In an email response to the Daily, Collins wrote that this was the case because “reports were initially rather isolated, so emails were sent to individual students who submitted work orders and reached out with concerns. Once more reports came in following the break, ORLL wanted to ensure all students knew the steps to take to have their concerns addressed in a timely manner.”

The email from ORLL urges residents to submit a work order if they see mice or evidence of them. It also shared the action steps that Residential Facilities take when notified of pest issues. ORLL first contacts Tufts’ pest control representative, and from there, an exterminator “will assess what they find in the space and put together an action plan and bait accordingly.” After that, Residential Facilities will contact cleaning services to help disinfect and wipe down surfaces and use a HEPA vacuum to clean the room.

Following the cleaning process, Facilities works with a carpenter to identify any openings in the reported room that could be the source of entry for any pests. Once identified, the carpenter will immediately seal up any openings.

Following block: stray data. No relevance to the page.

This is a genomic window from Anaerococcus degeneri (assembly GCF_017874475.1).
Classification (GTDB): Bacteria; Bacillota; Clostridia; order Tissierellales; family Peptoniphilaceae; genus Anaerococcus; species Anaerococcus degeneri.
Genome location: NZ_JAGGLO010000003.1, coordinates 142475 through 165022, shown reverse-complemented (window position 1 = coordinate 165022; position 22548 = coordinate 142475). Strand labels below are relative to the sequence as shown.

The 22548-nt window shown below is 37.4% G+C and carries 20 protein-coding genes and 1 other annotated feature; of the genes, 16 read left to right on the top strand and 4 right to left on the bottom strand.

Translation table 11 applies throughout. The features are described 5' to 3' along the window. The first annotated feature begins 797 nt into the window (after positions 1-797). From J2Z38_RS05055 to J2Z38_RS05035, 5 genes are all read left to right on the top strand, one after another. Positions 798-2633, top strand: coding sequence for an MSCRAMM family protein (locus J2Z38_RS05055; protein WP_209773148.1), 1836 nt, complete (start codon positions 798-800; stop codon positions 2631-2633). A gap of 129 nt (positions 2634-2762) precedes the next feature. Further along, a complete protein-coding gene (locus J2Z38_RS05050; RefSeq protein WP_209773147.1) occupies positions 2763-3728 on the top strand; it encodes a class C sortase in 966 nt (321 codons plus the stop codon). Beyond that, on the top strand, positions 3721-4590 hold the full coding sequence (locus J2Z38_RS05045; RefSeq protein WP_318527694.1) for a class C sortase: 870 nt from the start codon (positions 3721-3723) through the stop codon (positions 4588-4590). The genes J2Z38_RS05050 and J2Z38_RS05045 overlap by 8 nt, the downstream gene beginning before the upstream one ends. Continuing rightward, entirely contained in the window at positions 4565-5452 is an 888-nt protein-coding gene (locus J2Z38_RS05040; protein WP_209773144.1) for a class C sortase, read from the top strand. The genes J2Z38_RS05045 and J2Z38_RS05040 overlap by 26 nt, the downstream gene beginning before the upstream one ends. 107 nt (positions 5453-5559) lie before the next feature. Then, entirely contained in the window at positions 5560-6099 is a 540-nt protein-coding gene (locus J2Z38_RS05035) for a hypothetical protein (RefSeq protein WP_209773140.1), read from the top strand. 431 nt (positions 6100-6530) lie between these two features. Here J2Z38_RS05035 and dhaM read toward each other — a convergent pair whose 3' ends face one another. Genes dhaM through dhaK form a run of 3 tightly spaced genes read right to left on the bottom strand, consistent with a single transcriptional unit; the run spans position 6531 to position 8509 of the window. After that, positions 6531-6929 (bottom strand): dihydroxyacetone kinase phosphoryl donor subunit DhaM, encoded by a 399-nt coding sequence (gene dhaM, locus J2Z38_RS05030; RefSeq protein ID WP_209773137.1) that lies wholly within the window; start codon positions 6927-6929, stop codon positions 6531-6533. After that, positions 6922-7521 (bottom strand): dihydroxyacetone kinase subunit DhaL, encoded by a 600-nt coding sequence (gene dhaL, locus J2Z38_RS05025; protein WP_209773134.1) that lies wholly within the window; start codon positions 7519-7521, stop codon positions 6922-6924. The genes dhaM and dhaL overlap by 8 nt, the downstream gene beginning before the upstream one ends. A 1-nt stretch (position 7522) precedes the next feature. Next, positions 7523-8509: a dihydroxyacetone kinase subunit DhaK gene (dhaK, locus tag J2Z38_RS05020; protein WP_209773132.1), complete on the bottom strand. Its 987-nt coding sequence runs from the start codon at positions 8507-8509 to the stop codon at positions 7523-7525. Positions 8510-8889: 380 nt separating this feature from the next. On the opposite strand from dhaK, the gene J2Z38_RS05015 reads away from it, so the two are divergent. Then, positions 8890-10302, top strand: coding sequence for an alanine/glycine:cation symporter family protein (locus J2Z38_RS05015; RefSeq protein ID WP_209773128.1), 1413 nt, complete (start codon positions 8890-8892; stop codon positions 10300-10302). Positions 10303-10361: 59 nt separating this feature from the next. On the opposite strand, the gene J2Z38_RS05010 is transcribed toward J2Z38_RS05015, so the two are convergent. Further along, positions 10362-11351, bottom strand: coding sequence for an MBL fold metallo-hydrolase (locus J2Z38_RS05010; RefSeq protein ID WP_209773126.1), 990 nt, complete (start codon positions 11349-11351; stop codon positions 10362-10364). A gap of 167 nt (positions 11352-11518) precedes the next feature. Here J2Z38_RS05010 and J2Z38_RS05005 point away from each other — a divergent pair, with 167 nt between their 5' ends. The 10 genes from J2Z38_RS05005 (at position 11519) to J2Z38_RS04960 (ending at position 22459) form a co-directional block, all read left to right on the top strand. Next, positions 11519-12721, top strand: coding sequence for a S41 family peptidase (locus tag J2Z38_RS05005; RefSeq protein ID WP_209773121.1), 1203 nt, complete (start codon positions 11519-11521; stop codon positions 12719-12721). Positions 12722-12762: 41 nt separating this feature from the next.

ORLL also provided additional steps that residents can take to help “avoid pest activity” in rooms, including clearing trash bins daily, keeping food in a sealed glass or plastic container and cleaning up crumbs from surfaces.

King expressed annoyance over ORLL’s email recommendations and said that “as a student … it’s hard to keep taking out the trash. Especially if you don’t fill up your trash [often].”

Sophie Coe, another first-year Carmichael resident, shared that “some people were saying that the people that found mice in their room after winter break didn’t put their food away.”

Coe also recounted hearing a story in which a first-floor resident allegedly returned after Thanksgiving break to find dead mice in their room.

Augart-Welwood reported that it felt “not great” to know that mice had access to her room at night.

“It was probably my fault because I did have food on a shelf that was low to the ground, but I also didn’t think that there would be a mouse in my room,” she said. “Now I keep my food in a plastic container, but I feel like maybe they could have told us that before we moved in … because I think it was a well known problem … even if they had just said, ‘we have a mouse problem, so just keep your food in a container,’ I would have appreciated that and then probably could have avoided the issue.”

However, according to Collins, the university has successfully addressed the problem of mice in Carmichael.

Collins added that “there had been occasional sightings of mice in the Dining Center, which correlates to what we had seen in the building overall.” After mice were spotted where students eat, Residential Facilities took mitigation steps and now “evidence of pest activity has decreased dramatically.”

“If Residential Facilities receives additional reports of pest activity, it will address them immediately with mitigation measures,” he wrote.